29th apartment is a re-creation of an apartment originally inhabited by the infamous Katishe: a salacious struggling artist who worked the streets of St Kilda by night to support her passion and hopes of one day being discovered for her talents as a painter.  A little after the time Jack Kerouac and Sid Vicious rented rundown rooms at New York City’s Chelsea Hotel, Katishe created her own slice of NYC at 29th apartment. When this gorgeous eccentric walked the dangerous streets at night and brought the rough and tumble men and women back to her place, none of her clients expected the maze of abstract oil paintings that stacked the walls. Fixated with the underground art and cultural movement that Andy Warhol had championed (and perhaps used to being up all night with her trade), most of Katishe’s paintings tell stories from the streets of NYC, the city that never sleeps.  Since her mysterious disappearance in the early 80s, 29th apartment has only existed as a memory until 2009 when the current owners of the bar found her self-portrait, ‘Katishe’ as well as remnants of her personal life that are thought to have been part of her night time craft. Paying homage to this hard-working woman, the new owners re-imagined 29 Fitzroy Street as a bar and casual art gallery. With a fish tank that houses a now water-discoloured dildo in the cute bedroom, a decal of a back alleyway that leads to the toilets and a bookcase full of Katishe’s literary inspiration, 29th apartment brings the underbelly of St Kilda and New York together in a blend that can only be understood by taking a look into the heart of Katishe. 29th apartment welcomes you to ring its buzzer and enter into the comfy lounge room for a night of NYC inspired artwork, music, food and beverages.



29 Fitzroy St, St Kilda Melbourne Australia 3182


(03) 8506 0765



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29th Apartment Review

Review by Frances Waterbury

A Wednesday night in Melbourne, and lo and behold: a ferocious storm is tearing its way through the town. Nevertheless, I have taken it upon myself to confront the potential death-by-lightening-bolt fiasco in the name of social activity. My target is in the form of a game of Giant Jenga, wine, and pizza for a dollar (!) at 29th Apartment, Fitzroy Street.

And so the scene is set with the wind lashing and the streets flooding and Armageddon imminent. Once I’d left my car in a spot that seemed likely enough to still be above sea level upon my return I bee-lined for the safety of 29th Apartment’s couches and my friends.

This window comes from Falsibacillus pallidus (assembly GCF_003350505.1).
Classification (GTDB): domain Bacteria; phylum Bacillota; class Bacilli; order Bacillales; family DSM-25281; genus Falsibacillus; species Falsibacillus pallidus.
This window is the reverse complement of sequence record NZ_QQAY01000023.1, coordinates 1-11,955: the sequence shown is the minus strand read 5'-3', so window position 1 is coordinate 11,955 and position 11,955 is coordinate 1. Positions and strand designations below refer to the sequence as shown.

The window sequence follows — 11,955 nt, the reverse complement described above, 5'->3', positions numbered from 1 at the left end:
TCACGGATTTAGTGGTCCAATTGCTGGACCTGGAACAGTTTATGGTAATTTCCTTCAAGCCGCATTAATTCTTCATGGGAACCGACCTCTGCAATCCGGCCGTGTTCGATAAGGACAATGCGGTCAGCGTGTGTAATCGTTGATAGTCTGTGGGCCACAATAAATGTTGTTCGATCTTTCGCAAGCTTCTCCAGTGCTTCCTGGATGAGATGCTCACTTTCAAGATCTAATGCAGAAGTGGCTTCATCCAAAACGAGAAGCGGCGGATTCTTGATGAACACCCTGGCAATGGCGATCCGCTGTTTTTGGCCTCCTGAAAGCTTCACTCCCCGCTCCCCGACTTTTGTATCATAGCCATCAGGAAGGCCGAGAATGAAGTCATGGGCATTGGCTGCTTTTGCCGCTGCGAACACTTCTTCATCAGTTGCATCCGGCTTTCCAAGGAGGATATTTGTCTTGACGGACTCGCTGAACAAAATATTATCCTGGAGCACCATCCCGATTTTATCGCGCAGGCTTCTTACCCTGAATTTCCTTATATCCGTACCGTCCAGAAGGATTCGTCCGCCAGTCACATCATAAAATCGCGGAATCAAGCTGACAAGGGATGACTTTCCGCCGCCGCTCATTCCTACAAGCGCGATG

Noting the white picket fences reminiscent of town houses in Fitzroy which surrounded the entrance, I pushed my way through the front doors and found myself in a retired backpacker’s living room. To my left a giant TV screen showed Mary Poppins, a man in thongs narrowly escaped falling over his milk-crate seat, and the ensuing cheers from his mates interrupted a chorus of ‘Bad Boys’. Spotting my lot dancing around a precarious tower of Giant Jenga bricks (easily taller than me) which made me think of some bizarre rainy-day type cult that I had unwittingly stumbled across, I went to join them, ready for games and delicious things.

It’s apparent immediately that we are supposed to feel right at home in this bar, the whole interior is designed to look exactly like ‘that-cool-guy-who-throws-the-best-parties-even-if-nobody-knows-exactly-what-he-does’s’ place. Except that there is proper pizza and a considerably more well stocked bar.

Aforementioned pizza arrives, costing me only a dollar along with my Pinot Grigio(a Wednesday special), and I set about assisting my girlfriends with cocktail choices and convincing my guy friends to take the wrong brick from the Jenga stack. Leaving them with an assortment of caramel margaritas, cheesecake cocktails (under $20 each, a win in my books) and many a strewn Jenga brick, I went to explore.

Passing a small cluster of girls in cool beanies languishing on the double bed at the rear of the bar I came across the clothes-swap rack. Here people deposit their own items of clothing in exchange for whatever takes their fancy from the collection. This, I thought, was hilarious and immediately relayed the discovery to my friend who was wearing a hat which made him look like a character from ‘Degrassi’, imploring him to exchange it for anything, ANYTHING. He wasn’t particularly amused, and so I continued on my merry way, people-watching and fashion condemning and such.

The crowd consisted primarily of backpacker types or locals in the hospitality industry who’d left Wednesday nights for good beer and downtime. A fusion of boho, grungy chic and musos, clumping together in artfully ripped jeans and converse chucks and discussing things of great significance. The whole scene brings to mind ‘La Vie Boheme’ in the musical ‘Rent’, with a rousing chorus of ‘WINE AND BEER’, although perhaps not quite so much gay innuendo.

As the evening progresses I find myself once more at the bar chatting to the relatively cute barman among two blonde Swedes in short dresses, under the guise of checking out drink prices (beers $5-$9 and wines $8-$11).

Grooving my way shamelessly back toward the group to ‘The Thong Song’ I ended the chilly Melbourne Wednesday on a high with a win at Giant Jenga, (so much more rewarding than regular Jenga victory) another glass of cheap but very nice Pinot and a couch-pillow fight that escalated to the realms of vicious.

And my car wasn’t washed away.

Not bad for hump day.